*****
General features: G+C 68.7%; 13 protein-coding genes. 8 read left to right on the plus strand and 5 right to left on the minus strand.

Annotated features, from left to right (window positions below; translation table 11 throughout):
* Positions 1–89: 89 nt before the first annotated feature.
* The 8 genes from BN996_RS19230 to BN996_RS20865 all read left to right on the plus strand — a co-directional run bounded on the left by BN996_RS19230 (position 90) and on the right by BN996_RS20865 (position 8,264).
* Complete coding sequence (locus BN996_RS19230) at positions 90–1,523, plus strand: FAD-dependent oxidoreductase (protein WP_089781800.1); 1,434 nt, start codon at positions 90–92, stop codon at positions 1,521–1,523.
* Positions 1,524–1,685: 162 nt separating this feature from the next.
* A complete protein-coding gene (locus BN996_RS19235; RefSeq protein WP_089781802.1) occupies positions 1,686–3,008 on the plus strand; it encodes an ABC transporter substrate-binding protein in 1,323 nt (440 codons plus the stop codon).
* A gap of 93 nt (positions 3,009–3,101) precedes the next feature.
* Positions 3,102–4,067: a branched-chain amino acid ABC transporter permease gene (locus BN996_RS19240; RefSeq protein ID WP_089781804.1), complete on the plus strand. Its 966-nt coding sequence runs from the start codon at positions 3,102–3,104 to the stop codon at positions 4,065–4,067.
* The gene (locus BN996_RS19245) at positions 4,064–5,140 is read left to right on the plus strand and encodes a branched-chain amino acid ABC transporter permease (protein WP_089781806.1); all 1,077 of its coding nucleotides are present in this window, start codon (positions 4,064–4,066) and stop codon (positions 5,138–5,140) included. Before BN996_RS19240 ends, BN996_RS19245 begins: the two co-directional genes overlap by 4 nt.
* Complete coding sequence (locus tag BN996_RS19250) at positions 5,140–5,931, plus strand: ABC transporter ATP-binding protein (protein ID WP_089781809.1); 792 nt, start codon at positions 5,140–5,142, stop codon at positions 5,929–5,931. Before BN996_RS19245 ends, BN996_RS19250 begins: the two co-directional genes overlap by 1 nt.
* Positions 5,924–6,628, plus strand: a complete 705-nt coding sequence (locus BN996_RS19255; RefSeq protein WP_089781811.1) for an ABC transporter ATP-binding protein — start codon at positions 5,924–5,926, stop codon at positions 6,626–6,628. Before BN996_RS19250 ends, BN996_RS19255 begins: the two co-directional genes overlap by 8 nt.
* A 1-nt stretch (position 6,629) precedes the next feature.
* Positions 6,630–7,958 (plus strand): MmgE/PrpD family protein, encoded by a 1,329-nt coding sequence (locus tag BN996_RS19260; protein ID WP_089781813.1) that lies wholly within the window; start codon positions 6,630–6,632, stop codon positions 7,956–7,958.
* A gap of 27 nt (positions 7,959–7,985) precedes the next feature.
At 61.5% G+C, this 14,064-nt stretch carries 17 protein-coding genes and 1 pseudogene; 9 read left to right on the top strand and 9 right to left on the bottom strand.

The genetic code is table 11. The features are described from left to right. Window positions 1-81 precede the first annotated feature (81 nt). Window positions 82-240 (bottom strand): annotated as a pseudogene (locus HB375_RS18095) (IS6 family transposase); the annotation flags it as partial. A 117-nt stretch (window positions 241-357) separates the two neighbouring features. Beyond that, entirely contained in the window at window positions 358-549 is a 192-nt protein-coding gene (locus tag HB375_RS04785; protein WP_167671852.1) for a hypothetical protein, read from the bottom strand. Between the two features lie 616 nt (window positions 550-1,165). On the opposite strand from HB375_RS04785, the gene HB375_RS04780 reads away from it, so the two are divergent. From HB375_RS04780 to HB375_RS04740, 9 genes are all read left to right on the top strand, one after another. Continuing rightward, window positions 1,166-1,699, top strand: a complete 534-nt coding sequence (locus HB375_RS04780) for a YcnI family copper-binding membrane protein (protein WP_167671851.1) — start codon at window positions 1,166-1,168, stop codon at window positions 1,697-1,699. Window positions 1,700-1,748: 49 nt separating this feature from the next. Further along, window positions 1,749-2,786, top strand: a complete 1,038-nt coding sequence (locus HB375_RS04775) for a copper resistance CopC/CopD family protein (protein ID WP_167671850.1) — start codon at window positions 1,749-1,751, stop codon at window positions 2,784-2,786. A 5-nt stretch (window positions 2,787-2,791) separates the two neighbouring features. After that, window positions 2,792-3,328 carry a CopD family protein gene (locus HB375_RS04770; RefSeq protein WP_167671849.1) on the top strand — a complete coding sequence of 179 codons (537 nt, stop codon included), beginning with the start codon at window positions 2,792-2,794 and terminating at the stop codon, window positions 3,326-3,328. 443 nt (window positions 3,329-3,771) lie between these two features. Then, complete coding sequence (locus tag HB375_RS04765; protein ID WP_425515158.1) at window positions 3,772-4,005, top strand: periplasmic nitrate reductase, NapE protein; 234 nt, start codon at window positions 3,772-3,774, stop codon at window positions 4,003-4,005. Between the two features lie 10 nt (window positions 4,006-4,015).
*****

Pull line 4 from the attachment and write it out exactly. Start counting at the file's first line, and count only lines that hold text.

* The 8 genes from BN996_RS19230 to BN996_RS20865 all read left to right on the plus strand — a co-directional run bounded on the left by BN996_RS19230 (position 90) and on the right by BN996_RS20865 (position 8,264).